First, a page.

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Our daily roundup of San Diego’s most important stories (Monday-Friday)
More people needed to count homeless, less-sunny budget forecast and what we learned this week.
An assistant police chief recently said crisis calls to San Diego police — calls that involve people who are suicidal, or those who are mentally ill — have shot up more than 50 percent since 2008.
Our Lisa Halverstadt crunched the numbers and gave him a True rating:
The numbers back up Long’s claim.
Long believes a still-unstable economy may be behind the increase in calls.
California and other states across the nation have reduced mental-health funding and resources to balance their budgets in recent years.
Wanted: More People to Count People
One of the ways San Diego determines how many homeless people live within its borders is via a “point in time” count conducted every January.
This year’s count is quickly approaching — but the group that conducts it is running very short on volunteers, particularly in areas outside the city.
About That Rosy Budget Forecast …
Remember when Mayor Jerry Sanders stood before cameras and proclaimed an end to San Diego’s budget woes? That forecast got much darker in November, when the independent budget analyst predicted shortfalls, not surpluses.
The picture got downright gloomy Friday, when the city’s retirement system released its annual pension bill, projecting even bigger deficits for next year.
What We Learned This Week
One Paseo’s Fate Will Get Clearer: A hearing later this month will kickstart a series of decisions on the fate of One Paseo, a controversial multi-use facility in Carmel Valley.
If the project clears a series of hearings and reviews, “the project would break ground by year’s end — unless opponents mount a legal challenge,” writes Andrew Keatts.
Health Reform Is Awkward for Multi-Status Families: When health reform kicks in to help millions gain access to insurance coverage, non-citizens will get left behind. That presents an awkward situation for “multi-status families” — families that include some citizens and some non-citizens — do you get one child care and not another?
We profiled several City Heights families living in this situation, and their struggles to navigate a behemoth, confusing health care system.
• In our comments of the week, Oscar Ramos shares his story of being born in the U.S. to undocumented parents: “My taxes just went up as well. If my money is being used to give people access to health care and education so that they can achieve their potential, then I’m all for it.”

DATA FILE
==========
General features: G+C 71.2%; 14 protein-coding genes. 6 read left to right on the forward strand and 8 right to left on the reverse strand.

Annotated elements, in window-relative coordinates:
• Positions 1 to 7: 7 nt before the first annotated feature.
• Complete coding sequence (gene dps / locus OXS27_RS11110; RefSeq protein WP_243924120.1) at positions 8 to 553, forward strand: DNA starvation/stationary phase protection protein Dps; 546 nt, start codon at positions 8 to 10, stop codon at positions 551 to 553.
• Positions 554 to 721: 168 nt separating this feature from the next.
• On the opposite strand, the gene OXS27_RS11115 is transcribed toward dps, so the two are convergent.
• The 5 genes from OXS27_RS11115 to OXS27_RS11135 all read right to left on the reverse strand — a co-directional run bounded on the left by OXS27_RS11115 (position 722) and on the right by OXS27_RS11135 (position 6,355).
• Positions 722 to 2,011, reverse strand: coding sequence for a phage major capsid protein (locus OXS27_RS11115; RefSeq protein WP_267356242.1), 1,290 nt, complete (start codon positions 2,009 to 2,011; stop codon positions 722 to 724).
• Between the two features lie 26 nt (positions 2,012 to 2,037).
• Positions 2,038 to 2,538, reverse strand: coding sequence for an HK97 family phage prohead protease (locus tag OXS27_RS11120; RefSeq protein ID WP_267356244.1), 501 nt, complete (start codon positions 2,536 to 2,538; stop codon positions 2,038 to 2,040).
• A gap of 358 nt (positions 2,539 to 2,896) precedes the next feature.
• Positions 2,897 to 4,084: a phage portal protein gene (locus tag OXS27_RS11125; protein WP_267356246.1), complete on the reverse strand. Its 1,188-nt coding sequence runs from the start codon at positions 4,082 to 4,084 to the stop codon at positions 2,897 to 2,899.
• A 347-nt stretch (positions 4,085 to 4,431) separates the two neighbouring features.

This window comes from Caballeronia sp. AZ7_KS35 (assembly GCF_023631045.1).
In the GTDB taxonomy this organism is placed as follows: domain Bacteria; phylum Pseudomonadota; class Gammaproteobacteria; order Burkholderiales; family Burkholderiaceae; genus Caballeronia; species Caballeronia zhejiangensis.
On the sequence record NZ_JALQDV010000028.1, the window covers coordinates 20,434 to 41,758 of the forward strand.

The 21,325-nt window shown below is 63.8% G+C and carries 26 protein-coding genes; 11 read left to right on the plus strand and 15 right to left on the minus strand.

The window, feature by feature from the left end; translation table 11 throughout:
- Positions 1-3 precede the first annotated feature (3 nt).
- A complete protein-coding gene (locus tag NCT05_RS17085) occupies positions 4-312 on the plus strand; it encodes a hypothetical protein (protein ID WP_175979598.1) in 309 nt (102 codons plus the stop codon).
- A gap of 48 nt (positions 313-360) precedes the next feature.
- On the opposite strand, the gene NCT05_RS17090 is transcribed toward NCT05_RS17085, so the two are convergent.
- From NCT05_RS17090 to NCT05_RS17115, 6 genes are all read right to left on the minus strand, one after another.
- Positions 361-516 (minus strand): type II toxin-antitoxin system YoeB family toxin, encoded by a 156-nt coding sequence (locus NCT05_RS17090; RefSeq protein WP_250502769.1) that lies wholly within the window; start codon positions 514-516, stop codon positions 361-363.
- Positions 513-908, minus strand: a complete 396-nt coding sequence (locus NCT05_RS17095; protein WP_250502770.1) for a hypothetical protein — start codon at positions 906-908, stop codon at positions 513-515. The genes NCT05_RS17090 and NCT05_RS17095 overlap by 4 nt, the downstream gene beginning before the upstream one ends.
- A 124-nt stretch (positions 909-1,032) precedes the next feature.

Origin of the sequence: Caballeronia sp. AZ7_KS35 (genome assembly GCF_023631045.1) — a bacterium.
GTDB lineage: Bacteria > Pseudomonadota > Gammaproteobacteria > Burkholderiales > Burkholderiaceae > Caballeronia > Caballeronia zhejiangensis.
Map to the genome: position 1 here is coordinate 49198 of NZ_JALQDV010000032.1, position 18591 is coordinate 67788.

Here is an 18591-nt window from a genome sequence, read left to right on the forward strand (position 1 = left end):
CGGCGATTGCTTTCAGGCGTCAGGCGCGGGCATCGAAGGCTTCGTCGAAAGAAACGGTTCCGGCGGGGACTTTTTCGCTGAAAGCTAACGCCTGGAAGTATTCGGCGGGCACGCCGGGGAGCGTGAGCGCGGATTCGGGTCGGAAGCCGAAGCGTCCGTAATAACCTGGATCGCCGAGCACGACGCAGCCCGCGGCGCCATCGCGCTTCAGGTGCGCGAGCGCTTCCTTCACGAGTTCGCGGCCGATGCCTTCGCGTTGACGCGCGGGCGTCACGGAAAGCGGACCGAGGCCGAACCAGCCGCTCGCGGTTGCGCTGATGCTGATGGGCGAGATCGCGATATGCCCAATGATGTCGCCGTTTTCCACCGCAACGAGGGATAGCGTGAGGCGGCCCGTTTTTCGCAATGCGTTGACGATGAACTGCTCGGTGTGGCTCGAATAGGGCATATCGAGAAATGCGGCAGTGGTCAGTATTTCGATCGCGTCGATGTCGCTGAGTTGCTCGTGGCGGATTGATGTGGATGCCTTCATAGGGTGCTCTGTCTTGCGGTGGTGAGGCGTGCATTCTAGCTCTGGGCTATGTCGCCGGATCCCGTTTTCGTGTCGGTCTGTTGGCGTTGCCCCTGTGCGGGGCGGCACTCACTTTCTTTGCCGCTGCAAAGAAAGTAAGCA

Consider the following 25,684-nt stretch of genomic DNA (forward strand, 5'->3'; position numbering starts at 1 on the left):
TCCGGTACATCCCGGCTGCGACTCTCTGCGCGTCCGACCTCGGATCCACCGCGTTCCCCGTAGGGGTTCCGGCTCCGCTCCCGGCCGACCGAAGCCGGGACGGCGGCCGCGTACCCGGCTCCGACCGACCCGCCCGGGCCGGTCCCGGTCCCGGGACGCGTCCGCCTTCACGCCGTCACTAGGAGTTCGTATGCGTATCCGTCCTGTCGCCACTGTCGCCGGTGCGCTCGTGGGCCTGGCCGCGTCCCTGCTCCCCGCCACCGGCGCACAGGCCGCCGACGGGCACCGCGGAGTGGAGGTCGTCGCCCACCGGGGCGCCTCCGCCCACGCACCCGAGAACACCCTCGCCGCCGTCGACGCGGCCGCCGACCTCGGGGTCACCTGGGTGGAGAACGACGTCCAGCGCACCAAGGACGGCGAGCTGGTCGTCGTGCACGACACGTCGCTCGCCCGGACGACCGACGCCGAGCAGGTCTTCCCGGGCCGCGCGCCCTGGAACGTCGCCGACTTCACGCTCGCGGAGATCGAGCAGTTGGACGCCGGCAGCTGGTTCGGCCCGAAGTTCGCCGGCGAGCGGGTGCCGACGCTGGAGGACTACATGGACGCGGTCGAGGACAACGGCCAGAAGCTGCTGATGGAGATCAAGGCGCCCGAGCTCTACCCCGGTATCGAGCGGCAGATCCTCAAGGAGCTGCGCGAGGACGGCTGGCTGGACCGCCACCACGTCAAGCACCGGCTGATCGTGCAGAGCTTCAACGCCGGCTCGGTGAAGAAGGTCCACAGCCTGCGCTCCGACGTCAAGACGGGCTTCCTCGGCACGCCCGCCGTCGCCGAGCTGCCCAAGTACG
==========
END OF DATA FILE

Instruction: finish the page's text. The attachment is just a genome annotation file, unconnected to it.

The New Downtown Homeless Shelter Is No Cure-All: The long-awaited Connections Housing center is set to open in phases as early as this month.
“The 14-floor, $38 million center represents a big change in local homeless services,” writes Kelly Bennett, who is continuing her quest to understand homelessness in San Diego.
But despite the big step forward the center represents, advocates warn that it won’t come close to stamping out homelessness. Because of its complex funding structure, it will be difficult to replicate in other neighborhoods.
• Liz Hirsch, a newly homeless woman who updates us regularly about her situation, checked in again this week to reflect on a lingering illness, and the need for a place where sick people can recuperate before resorting to an emergency room visit.
Filner Is Bringing the Border to the Forefront: Last week we examined how other binational regions stacked up in comparison to San Diego and Tijuana. This week, Lisa Halverstadt explored the ways in which the two cities could make meaningful progress by strengthening ties. Step one: Fix the border. Step two (and three, and four): Communicate more, lure businesses and get citizens to care about border issues.
Quick News Hits
• We included an incorrect link in yesterday’s Morning Report for a San Francisco Chronicle story about redistricting quirks that have played out similarly to San Diego’s. It’s here.
• “It’s edgy, it’s cool” — what is it? North Park, according to the Los Angeles Times. The paper chronicles some of the neighborhood’s restaurants, bars and places to stay.
Quote of the Week
“When they wrote the strong-mayor form of government, they weren’t thinking about me” — Bob Filner, to the San Diego Chapter of Americans for Safe Access according to CityBeat.
Correction: An earlier version of this story mischaracterized the increase in crisis calls in the headline. We regret the error.
Sara Libby is VOSD’s managing editor. She oversees VOSD’s newsroom and its content. You can reach her at email@example.com or 619.325.0526.
Disclosure: Voice of San Diego members and supporters may be mentioned or have a stake in the stories we cover. For a complete list of our contributors, click here.
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